Crisis In Greece As All Banks Shut Down

Greece was facing economic collapse on Sunday night after the government announced that its banks would be closed for more than a week ahead of the country’s potential bankruptcy on Tuesday.
The country’s stockmarket was suspended and even atm machine withdrawals across Greece were capped at €60 as banks began to run out of money.
Greece faces a debt default within 48 hours after the government made clear it will not repay a €1.5bn loan to the IMF that expires on Tuesday.

President Barack Obama and Angela Merkel, the German Chancellor, held emergency talks last night and said it was “critically important” that Greece returns to the negotiating table after negotiations on a €12 bn bail-out package collapsed at the weekend. The US Treasury Secretary suggested that the EU should consider writing off some of Greek’s crippling debts.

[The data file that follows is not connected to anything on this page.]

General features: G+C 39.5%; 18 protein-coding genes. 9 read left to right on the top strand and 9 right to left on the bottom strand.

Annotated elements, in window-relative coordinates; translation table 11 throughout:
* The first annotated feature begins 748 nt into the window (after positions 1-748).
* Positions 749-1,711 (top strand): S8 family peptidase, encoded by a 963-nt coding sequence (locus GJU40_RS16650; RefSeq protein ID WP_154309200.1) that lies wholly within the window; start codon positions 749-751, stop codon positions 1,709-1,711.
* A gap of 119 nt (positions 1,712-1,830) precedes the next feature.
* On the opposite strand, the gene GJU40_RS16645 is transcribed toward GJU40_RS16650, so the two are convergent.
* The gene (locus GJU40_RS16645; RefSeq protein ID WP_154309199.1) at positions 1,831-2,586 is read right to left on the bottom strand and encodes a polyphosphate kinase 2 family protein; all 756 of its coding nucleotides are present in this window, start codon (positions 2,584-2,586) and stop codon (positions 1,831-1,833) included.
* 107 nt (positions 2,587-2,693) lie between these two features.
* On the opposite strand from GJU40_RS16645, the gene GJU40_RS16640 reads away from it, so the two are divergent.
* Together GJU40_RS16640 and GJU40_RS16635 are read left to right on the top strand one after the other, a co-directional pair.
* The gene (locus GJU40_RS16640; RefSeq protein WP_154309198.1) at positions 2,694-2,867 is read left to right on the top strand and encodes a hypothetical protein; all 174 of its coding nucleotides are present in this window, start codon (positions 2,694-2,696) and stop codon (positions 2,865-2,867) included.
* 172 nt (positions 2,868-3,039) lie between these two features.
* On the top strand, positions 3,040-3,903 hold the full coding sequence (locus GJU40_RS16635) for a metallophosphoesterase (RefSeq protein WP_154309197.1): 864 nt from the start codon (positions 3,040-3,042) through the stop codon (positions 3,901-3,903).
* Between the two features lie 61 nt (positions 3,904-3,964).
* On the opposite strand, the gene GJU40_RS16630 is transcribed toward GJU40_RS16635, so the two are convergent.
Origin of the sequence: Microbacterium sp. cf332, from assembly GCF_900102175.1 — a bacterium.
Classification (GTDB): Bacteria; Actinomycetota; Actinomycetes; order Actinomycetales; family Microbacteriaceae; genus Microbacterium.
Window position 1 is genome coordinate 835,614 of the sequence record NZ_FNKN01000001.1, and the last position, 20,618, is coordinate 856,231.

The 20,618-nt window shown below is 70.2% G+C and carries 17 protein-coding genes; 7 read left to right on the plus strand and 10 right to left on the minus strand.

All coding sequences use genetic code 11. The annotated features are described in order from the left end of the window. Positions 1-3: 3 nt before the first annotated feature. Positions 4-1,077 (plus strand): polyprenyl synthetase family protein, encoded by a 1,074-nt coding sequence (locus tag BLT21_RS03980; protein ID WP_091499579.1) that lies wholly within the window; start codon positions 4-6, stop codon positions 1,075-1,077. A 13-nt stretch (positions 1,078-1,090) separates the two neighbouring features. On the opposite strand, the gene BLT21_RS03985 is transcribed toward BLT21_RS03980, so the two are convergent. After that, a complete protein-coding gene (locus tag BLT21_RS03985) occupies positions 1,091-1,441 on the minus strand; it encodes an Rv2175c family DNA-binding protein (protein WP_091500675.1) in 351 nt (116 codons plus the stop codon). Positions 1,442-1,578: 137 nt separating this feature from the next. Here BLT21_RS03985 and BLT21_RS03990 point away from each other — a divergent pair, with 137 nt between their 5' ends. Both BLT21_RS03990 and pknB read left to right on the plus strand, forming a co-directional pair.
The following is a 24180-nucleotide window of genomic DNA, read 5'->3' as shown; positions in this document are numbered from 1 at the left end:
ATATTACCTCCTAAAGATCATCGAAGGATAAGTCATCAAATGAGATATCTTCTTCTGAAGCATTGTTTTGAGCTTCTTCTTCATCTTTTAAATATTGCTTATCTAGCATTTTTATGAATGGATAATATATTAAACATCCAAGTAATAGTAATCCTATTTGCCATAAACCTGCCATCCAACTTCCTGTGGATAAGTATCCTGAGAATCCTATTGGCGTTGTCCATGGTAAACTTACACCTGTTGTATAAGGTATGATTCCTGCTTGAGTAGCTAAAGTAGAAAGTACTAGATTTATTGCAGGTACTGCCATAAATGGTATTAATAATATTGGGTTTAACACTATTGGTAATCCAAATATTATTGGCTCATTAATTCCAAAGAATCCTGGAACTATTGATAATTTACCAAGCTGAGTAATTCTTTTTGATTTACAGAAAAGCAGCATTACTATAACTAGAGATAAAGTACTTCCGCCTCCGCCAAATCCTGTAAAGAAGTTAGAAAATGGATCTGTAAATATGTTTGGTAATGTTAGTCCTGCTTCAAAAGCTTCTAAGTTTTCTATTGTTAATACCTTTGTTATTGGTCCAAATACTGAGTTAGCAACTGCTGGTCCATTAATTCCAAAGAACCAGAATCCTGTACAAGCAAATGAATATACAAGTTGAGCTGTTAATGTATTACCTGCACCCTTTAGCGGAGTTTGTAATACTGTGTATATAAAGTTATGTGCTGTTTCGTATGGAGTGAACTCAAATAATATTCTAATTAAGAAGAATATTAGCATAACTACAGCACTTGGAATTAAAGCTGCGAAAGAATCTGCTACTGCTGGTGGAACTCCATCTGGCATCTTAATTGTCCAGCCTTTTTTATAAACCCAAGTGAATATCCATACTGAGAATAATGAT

Manuell Valls, the French prime minister and Greece’s only defender in the negotiations, begged Alexis Tsipras, the Greek prime minister, to step back from the brink. “I cannot resign myself to Greece leaving the eurozone,” he said.
Greeks queued in their thousands at cash machines for a second day to withdraw their savings.
By evening, six out of ten ATMs were empty as workers struggled to replenish them fast enough, The Greek government last night ordered a bank holiday and imposed strict limits on how much people can withdraw in a bid to halt a full-blown bank run.
The Foreign Office urged tourists to take cash, warning that the credit card and ATM network cannot be relied upon.
The bank closure will be in place until July 7 and ATM withdrawals will be capped at €60 per day, Greek media said last night.
Closing the banks at the beginning of the tourist season, one of the last pillars of the Greek economy, will only deepen the country’s woes.


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